Weight Loss Study Reveals Results Seen With More Sleep, Lower Stress
New information from a Kaiser Permanente study supports the idea that stress is a large contributor to excess body weight. Controlling stress levels is key to losing weight says the study, as well as getting at least six hours of sleep each night. These two factors help patients that were trying to lose over 10 pounds achieve their goals. The study was funded by the National Center for Complementary and Alternative Medicine at the National Institute of Health.
500 patients from the Pacific Northwest had their sleep and stress levels measured, as well as feelings of depression and amounts of television and computer use. While other studies showed correlations between all of these factors and weight gain, there is little research on how they affect active attempts at weight loss.
Taking active steps to reduce daily stress and sticking to a regular sleep schedule helped patients lose weight regardless of the methods they chose. Some patients cut unnessecary activities out of their schedules to lower stress and have more time for sleep. Others used meditation and other stress relief practices.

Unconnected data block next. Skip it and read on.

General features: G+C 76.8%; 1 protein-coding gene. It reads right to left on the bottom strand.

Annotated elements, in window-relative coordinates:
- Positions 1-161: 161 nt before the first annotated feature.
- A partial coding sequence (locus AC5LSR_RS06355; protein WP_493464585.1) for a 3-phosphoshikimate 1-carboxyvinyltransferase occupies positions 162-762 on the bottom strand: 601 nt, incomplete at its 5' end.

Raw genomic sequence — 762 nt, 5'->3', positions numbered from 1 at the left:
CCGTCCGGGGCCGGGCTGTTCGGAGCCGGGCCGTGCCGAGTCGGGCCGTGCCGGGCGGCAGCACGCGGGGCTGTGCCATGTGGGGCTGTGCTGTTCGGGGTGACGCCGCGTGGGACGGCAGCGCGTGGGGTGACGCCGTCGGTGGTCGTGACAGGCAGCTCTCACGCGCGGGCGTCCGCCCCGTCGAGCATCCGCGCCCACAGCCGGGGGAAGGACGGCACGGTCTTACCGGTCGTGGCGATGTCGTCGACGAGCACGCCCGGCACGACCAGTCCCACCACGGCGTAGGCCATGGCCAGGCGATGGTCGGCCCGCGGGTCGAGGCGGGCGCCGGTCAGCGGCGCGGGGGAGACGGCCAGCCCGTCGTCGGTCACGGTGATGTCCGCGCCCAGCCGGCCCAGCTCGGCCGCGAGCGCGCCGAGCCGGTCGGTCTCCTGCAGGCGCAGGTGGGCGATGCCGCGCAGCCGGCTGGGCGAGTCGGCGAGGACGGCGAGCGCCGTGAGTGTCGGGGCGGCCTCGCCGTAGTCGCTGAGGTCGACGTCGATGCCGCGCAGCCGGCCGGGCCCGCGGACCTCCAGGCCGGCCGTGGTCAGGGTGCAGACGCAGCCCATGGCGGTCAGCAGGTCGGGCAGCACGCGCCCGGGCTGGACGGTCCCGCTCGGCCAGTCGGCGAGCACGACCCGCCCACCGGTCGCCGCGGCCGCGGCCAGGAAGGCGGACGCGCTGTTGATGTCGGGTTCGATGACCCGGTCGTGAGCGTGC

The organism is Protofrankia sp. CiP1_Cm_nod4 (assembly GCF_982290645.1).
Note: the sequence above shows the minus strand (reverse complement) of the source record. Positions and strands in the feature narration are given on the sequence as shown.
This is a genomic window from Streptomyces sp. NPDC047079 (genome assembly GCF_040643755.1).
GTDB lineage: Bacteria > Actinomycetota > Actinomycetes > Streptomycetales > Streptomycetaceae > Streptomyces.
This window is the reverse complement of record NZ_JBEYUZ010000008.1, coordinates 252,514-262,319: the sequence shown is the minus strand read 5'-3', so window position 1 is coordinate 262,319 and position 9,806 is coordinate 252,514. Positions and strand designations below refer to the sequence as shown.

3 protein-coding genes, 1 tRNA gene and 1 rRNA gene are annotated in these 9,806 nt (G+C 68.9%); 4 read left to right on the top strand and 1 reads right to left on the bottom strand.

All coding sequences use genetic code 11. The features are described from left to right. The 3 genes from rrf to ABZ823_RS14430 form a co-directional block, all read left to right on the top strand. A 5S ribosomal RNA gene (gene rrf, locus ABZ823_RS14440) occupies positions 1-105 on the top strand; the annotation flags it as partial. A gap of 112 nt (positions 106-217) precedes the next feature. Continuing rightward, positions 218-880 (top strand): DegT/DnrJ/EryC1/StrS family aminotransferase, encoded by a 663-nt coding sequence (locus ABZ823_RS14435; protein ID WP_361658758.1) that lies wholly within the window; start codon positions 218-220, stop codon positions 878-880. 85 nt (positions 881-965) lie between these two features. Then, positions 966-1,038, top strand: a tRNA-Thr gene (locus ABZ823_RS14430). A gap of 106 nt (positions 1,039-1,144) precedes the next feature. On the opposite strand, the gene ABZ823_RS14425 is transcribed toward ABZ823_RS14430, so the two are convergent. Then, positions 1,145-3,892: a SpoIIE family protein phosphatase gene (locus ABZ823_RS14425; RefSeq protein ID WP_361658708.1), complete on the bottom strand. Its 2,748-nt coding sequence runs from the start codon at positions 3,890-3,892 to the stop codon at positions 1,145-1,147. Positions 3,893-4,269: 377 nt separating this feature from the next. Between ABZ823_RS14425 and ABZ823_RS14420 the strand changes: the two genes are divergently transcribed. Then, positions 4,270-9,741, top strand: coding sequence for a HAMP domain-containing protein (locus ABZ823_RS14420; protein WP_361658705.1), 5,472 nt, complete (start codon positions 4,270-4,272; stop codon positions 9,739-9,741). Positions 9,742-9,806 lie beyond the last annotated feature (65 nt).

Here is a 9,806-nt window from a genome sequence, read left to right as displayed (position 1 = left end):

Only phase one of the study has been analyzed. During this section, participants tracked life factors and tried to lose at least 10 pounds in six months. Those that accomplished that goal moved on to the part two. Complementary acupressure was administered to a group of participants to determine its effect on weight loss. The results from this section will be available soon.
Participants all visited weekly with support teams who weighed them, advised them on health diet choices and encouraged exercise. Patients who were told to keep food diaries lost more weight and attended meetings more regularly. Depression and television watching didn’t seem to affect weight loss, but high stress and little sleep did. The best weight loss occurred for patients who slept at least six hours a night, but less than 9 hours at a time.